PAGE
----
How the Wild Changed Me – a Philosophical Journey LUNG Ying-Tai in Conversation with Barbara Mittler and Monika LI (translator)

Talk in English, reading in German.

Diese Veranstaltung findet in Kooperation mit dem 9. Literaturherbst Heidelberg, CATS und der National Central Libary statt.

An unsuccessful writer is sent by her Buddhist master to the foot of Mount Kavulungan in southern Taiwan for two years so that her restless nature can find peace there while observing nature, people and animals. When she meets a mysterious fourteen-year-old girl, she embarks on an adventure to the mysteries of Mount Kavulungan, the namesake mountain of Taiwanese author Lung Ying-Tai’s most recent book release. In 84 episodes, she tells a ghost story, a crime story, a love story, and more, taking her readers on a philosophical journey that leads into Taiwan’s nature, history, traditions, and society. In conversation with Barbara Mittler (Centre for Asian and Transcultural Studies, Heidelberg University) and Monika LI (translator), Taiwan’s most famous author will discuss her socially critical reflections on zeitgeist, experiences of lifeworlds as well as her own biographical journey and the multiple roles of an author in contemporary Taiwan. Traditionally, Chinese intellectuals have taken several possible positions, that of serving the country/ruler as a chenshi 臣仕/guan官; that of critiquing the ruler directly, from outside the bureaucracy or from inside, as the official censor (who may then be risiking to lose his job, thus being/becoming the “pure official”  qingguan 清官) and, thirdly, that of the critic from afar—only seemingly a “silent loner”—who is so abominated by the abuses of power that he is no longer willing to “wag his tail in human dirt,” a metaphor from Zhuangzi, a famous Chinese philosopher who lived around the 4th century BCE. Lung Ying-Tai has taken on all three of these positions, and with her latest book—which will be the basis for the conversation and from which we will hear excerpts—moved from enfant terrible to minister to become the “silent loner”: Why?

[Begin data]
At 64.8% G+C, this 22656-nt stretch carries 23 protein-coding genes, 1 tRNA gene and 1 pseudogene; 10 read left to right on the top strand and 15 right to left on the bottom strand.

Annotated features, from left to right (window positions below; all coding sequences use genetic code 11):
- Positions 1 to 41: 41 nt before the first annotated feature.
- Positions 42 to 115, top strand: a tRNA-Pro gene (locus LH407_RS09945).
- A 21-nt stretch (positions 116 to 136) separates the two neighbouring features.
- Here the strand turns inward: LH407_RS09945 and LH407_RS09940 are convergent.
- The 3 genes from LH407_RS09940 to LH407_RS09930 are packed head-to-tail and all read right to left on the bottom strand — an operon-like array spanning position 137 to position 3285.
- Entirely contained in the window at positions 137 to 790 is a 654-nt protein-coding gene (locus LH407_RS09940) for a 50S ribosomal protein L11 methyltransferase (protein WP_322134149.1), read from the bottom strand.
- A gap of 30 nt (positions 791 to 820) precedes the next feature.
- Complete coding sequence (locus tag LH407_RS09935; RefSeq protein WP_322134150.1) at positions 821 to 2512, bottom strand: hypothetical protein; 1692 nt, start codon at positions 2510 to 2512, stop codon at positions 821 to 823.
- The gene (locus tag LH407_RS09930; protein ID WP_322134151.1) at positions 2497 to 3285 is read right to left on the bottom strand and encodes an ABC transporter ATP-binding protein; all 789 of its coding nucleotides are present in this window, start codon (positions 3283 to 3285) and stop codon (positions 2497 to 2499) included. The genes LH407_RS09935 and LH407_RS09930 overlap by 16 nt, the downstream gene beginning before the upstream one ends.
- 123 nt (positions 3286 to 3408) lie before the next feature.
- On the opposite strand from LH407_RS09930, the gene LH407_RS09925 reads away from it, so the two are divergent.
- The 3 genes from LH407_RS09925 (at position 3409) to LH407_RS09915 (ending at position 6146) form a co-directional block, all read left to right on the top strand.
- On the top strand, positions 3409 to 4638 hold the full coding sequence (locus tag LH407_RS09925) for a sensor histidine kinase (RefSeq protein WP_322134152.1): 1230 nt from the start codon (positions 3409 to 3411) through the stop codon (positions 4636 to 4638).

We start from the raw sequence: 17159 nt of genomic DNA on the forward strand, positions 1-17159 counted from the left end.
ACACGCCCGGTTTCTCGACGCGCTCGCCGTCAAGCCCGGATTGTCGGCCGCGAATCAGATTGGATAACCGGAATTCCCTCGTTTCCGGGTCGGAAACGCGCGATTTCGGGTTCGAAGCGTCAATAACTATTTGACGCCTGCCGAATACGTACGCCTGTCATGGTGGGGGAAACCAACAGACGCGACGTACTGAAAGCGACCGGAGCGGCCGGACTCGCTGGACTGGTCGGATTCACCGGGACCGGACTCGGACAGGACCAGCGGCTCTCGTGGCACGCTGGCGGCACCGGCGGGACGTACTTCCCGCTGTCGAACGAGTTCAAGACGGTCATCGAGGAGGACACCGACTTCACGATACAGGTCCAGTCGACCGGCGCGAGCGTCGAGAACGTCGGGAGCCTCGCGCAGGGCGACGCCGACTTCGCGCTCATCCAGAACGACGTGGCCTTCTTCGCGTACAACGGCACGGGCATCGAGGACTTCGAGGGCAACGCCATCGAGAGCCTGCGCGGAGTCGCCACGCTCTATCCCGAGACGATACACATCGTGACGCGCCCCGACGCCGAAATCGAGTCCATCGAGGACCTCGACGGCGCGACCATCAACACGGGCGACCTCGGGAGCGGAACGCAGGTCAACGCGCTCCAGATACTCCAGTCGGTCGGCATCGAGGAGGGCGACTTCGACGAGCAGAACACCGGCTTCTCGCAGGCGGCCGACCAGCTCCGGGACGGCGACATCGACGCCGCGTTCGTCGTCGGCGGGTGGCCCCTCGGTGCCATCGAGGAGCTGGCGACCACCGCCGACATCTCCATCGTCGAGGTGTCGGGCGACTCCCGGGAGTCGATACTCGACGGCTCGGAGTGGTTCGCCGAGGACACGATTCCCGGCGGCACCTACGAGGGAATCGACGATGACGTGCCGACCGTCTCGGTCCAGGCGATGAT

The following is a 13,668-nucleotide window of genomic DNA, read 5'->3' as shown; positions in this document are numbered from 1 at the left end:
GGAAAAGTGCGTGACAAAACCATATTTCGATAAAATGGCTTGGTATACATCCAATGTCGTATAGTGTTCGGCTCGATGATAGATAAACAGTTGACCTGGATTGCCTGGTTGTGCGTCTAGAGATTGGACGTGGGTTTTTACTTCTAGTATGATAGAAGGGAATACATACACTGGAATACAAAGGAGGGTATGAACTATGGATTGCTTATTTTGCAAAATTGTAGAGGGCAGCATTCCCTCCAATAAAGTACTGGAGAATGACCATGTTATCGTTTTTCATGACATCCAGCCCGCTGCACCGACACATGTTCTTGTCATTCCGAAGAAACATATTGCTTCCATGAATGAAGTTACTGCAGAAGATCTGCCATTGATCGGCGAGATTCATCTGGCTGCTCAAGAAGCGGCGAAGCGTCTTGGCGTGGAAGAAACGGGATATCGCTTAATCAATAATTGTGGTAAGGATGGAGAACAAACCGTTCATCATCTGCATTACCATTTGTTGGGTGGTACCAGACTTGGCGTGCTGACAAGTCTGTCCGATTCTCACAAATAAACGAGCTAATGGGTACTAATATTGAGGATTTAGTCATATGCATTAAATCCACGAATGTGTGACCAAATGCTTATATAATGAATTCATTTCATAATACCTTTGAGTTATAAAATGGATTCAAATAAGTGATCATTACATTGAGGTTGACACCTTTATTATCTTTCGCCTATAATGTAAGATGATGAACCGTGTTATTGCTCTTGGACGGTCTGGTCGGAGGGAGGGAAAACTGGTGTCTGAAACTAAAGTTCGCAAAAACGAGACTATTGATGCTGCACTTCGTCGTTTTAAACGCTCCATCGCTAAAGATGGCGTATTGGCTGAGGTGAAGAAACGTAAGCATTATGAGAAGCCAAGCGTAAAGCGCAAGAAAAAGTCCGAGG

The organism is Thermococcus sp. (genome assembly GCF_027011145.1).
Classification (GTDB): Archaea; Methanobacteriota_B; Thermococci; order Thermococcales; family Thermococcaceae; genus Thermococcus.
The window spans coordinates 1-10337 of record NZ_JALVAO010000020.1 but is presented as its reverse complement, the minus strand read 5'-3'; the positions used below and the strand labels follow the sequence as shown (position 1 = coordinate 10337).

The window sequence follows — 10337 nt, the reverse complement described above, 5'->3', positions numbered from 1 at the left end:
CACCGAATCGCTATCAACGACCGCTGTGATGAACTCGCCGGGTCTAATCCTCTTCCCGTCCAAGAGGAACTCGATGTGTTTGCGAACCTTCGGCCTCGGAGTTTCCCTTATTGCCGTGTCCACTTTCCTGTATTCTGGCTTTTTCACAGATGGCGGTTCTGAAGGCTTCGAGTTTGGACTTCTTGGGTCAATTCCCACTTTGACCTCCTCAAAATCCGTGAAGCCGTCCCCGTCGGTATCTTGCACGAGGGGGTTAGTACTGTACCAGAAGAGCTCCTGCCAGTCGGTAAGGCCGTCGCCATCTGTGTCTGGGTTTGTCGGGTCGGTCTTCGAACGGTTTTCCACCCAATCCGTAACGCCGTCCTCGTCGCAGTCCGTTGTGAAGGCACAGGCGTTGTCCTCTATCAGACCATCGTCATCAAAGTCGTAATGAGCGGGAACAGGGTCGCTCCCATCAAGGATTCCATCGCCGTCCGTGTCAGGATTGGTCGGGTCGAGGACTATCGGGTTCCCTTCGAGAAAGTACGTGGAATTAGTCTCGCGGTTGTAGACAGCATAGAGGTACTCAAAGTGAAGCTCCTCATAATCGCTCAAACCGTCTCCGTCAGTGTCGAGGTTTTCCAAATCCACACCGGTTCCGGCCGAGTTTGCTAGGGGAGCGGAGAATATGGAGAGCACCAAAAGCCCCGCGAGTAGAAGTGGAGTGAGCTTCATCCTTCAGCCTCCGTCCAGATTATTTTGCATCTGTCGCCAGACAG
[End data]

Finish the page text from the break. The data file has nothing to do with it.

LUNG Ying-Tai is one of Taiwan’s most renowned essayists and cultural critics, whose writing significantly contributed to Taiwan’s democratization. In the 1990s she taught Taiwanese literature and Culture in Heidelberg. She served as Taiwan’s first Minister of Culture (2012-14) and subsequently taught at the University of Hong Kong from where she resigned in 2019. With more than 30 published works (many of which censored, but, nevertheless, well known in the People’s Republic of China), she is considered the most well-known author in the Chinese speaking world.




Barbara Mittler studied Sinology, Musicology and Japanese in Oxford, Taipei and Heidelberg. Since 2004 she has been Professor of Sinology in Heidelberg, where she co-founded the Cluster of Excellence “Asia and Europe in a Global Context” (from 2007) and, building on this, the Center for Asian Studies and Transcultural Studies (CATS, opening 2019). Her research focuses on Chinese cultural politics, with work on Chinese music, the early press, the Cultural Revolution, and image and text in the formation of cultural memory, among others. In 2000 she was awarded the Heinz Maier-Leibnitz Prize, in 2002-2004 she was a Heisenberg Fellow, in 2009 she received the Henry Allen Moe Prize in the Humanities, and in 2012 the Fairbank Prize for her book on the Chinese Cultural Revolution. She has been a member of the Leopoldina – National Academy of Sciences since 2008, and of the Heidelberg Academy of Sciences since 2013. As a fellow and visiting professor, she has stayed at the Academia Sinica in Taiwan, at the Humanities Center of Stanford University, and at EHESS in Paris. She is currently leading two projects, the China-School-Academy, a project of the German Federal Ministry of Education and Research, which produces teaching and learning materials for school subject teaching on China (, and the Heidelberg part of the BMBF Collaborative Research Center on Epochal Lifeworlds, which, together with international fellows, investigates the interplay of humans, nature, and technology in moments of “collapse” and the “critical transitions” that characterize historical epochs.

Monika LI grew up bilingual – German and Hungarian – and studied German, philosophy and sinology in Heidelberg. She first came to Taiwan in 2009 as a scholarship holder at the National Taiwan University. She lives with her family in Berlin and Taipei, where she translates Taiwanese literature into German.